In the draft guidance, FDA distinguishes between the terms “training data,” “tuning data,” and “testing data.”
- training data Data used to build an ML model, including weights, connections, and component definitions. These should be representative of the proposed intended use group.
- tuning data (also called validation data) is the data used to evaluate a small number of trained ML-DSFs to explore. for example, different architectures or parameters. The FDA chose the term “tuning” rather than “validation” because the term is used in the ML community. no This is consistent with the FDA’s definition of “validation” in the Device Quality System Regulation (i.e.“confirmation by examination and provision of objective evidence that the specified requirements for the particular intended use can be consistently met”).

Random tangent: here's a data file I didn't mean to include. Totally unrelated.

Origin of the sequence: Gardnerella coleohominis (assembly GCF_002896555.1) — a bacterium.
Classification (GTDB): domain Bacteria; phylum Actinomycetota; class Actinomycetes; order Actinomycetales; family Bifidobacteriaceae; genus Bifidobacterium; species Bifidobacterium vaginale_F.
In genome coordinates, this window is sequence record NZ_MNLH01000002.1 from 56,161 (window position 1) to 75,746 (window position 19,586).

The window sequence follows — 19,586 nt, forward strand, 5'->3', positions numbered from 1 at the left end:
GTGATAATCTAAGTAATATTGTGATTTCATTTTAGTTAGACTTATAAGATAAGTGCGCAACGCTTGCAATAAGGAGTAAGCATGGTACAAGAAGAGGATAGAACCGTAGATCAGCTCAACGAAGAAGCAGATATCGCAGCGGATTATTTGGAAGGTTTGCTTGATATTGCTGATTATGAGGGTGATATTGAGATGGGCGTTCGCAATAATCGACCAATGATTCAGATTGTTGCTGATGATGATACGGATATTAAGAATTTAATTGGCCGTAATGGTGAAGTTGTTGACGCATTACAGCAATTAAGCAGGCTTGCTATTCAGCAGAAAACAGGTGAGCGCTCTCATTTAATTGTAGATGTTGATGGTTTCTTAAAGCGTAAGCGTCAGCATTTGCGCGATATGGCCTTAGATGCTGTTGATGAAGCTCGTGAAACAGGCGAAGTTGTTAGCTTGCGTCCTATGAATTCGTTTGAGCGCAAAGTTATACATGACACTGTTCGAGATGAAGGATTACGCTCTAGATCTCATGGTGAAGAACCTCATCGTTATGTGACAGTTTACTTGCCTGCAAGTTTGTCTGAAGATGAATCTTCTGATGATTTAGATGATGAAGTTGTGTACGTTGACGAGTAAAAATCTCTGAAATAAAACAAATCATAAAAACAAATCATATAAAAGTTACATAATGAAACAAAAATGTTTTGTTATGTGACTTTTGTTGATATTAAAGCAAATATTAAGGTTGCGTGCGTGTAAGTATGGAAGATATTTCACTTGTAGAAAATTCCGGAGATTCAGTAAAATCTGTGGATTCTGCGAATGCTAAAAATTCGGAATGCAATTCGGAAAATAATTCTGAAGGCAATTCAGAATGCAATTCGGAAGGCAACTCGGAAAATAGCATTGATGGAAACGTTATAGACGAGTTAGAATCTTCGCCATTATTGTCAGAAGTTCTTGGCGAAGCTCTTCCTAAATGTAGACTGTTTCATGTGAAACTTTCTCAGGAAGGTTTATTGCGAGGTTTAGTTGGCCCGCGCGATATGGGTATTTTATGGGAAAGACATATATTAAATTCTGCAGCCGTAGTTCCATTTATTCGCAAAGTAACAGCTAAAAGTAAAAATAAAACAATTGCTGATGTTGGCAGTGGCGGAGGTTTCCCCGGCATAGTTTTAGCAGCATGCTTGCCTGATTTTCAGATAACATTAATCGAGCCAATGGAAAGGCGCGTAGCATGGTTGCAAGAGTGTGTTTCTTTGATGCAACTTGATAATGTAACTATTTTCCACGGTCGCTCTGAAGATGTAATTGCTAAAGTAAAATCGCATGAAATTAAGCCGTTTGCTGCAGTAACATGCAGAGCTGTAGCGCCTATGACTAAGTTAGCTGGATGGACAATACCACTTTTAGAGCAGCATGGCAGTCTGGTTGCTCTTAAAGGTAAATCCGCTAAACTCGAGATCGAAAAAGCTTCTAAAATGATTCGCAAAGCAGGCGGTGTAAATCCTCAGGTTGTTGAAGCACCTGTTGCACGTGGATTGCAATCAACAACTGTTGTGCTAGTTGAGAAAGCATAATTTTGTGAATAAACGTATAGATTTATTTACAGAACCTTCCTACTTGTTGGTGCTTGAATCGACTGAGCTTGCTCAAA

- test data Data used to establish reasonable assurances of safety or efficacy (performance). This data should be independent of the training and tuning data and should come from multiple sites different from the training and tuning data.
Obtaining approval by including a PCCP as part of the marketing application eliminates the need for manufacturers to submit a premarket approval supplement. de novo Submissions or new 510(k)s for certain planned or anticipated device modifications that would normally require such submissions under applicable regulations. For example, changing the quantitative measure of the ML-DSF performance specification (for exampleimproved analytical and clinical performance resulting from retraining on new or broader datasets), changes related to device input to ML-DSF (for examplenew models or versions of the data acquisition system), or limited changes to the use and performance of the device (for examplefor use within specific subpopulations, such as retraining on larger datasets) may be suitable for PCCP.